Team B.C.’s difficulty staying out of the penalty box ultimately cost them the game as they allowed three power play goals in a 3-1 loss Thursday night to Ontario-Red at the U-18 National Women’s Hockey Championship.
B.C. carelessly took five penalties in the first period allowing Ontario two power play goals less than two minutes apart.
“I thought our girls were strong five-on-five, but to give a team like that so many opportunities and allow them to build confidence … that much penalty time is really a tough way to start a hockey game,” said B.C. head coach Sylvain Leone.
British Columbia got on the board first after Sarah Potomak scored her third goal of the tournament five minutes into the first period, but the team’s penalty troubles foiled any momentum they might have generated.
“I think the first five minutes were strong, but we started getting slow feet reacting slowly,” said Leone. “We got surprised a lot, and when you get surprised you start taking penalties.”
Nicole Martindale scored first for Ontario to tie things up at 1-1, and Emma Woods gave Ontario the lead just minutes later, scoring 10:44 into the first period with B.C.’s Daley Oddy in the box for hooking.
Leone said the penalties were self-inflicted, which can’t happen gold-medal contender.
“We came to play, we scored first, and we got some good momentum, after that much time short-handed it took us all of the second to get us back into it [the game],” he said, while also noting that B.C. had their own chances on the power play but failed to capitalize.
Ontario went to the box six times in the final forty minutes, and had 16 penalty minutes on the game. Despite their own penalty troubles Ontario limited B.C. to 17 total shots.
Ontario defence Emma Greco said her team came out looking to shutdown B.C.’s top line of Potomak, Lauren Spring, and Hannah Miller.
“We knew they had a really strong line, we knew we had to match up against them and not give them time and space,” said Greco. “We definitely did a really good job on that, eliminating everyone’s space.”
Ontario’s final goal came on their seventh man-advantage when Sydney McKibbon scored late in the third period putting the game out of reach.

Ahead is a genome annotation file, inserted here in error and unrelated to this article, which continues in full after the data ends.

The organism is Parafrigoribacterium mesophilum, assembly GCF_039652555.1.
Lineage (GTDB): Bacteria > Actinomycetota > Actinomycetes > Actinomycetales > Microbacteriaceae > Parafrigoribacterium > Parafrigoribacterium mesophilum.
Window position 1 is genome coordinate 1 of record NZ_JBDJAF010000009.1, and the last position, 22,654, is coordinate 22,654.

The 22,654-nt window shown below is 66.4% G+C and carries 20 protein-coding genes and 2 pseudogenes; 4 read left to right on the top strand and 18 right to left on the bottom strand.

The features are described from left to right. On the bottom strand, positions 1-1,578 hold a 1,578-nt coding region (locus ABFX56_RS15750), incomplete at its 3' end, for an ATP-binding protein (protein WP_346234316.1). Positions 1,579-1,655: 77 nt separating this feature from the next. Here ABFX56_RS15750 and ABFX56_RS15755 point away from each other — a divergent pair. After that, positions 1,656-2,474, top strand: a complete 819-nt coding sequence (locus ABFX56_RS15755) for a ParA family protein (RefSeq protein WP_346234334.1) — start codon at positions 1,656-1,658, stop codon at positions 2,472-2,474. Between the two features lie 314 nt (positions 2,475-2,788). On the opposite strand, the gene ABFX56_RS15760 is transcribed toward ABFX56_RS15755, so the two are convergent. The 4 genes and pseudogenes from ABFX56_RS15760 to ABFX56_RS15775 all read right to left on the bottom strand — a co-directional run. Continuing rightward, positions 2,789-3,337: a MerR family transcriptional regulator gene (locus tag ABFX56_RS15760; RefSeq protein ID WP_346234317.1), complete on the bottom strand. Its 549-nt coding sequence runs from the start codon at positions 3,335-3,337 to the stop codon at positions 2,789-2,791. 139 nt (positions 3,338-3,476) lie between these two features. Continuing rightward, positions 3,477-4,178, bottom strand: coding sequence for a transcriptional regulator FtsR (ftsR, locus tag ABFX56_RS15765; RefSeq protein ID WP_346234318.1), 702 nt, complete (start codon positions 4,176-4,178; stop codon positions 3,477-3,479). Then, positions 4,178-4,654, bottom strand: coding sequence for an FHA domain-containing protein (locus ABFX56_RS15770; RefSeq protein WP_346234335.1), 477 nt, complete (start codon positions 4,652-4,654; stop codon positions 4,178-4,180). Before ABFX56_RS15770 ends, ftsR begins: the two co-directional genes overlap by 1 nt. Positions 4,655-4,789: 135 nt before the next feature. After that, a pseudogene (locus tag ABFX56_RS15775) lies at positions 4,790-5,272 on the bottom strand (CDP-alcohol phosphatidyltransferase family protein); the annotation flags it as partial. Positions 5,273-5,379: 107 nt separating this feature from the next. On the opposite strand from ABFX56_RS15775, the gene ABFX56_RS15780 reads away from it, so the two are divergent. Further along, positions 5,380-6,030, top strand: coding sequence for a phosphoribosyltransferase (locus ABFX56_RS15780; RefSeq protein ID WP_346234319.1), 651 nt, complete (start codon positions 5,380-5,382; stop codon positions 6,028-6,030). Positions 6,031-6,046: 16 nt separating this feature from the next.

The win puts Ontario-Red at 2-0 in the preliminaries situating them comfortably to advance to the semi-finals. The top two teams from each pool advance to the medal rounds.
B.C. drops to 1-1 and face Team Atlantic (0-2) tonight in the final round-robin game, a win, and an Ontario-Red defeat of Saskatchewan (1-1), would assure B.C. also reaches the semi-finals.
“We control our own destiny, and the team knows that,” said Leone. “This stings a little bit, if losing doesn’t hurt you’ll never get better.”
“Atlantic is a good team, they are physical and fast,” he added. “We expect with them fighting for their lives, to try and create a three-way tiebreaker, they are going to be coming out hard.”
An Atlantic win over B.C. would mean a three-way tie between British Columbia, Atlantic, and Saskatchewan. It would then boil down to goals-for, and against, to determine second-place in Pool A, and a chance to play for a medal.
In the other Pool-A matchup on Thursday, Team Saskatchewan earned their first win of the tournament with a commanding 5-1 victory over Team Atlantic.
Saskatchewan jumped to a 3-0 lead to begin the first period with three unanswered goals scored by Kaitlin Willoughby, Kennedy Ottenbreit-Daunheimer, and Emily Clark.
Team Atlantic forward Laura Polak scored late in the opening frame to close the gap, but it was all Saskatchewan from then on out, as the prairie province improved their record to 1-1 for the tournament.
Ottenbreit-Daunheimer finished the game with two goals; Willoughby ended the night with a goal and two assists. Clark and Jaycee Gebhard each had a goal and an assist, while defence Jolene Kirkpatrick had two helpers.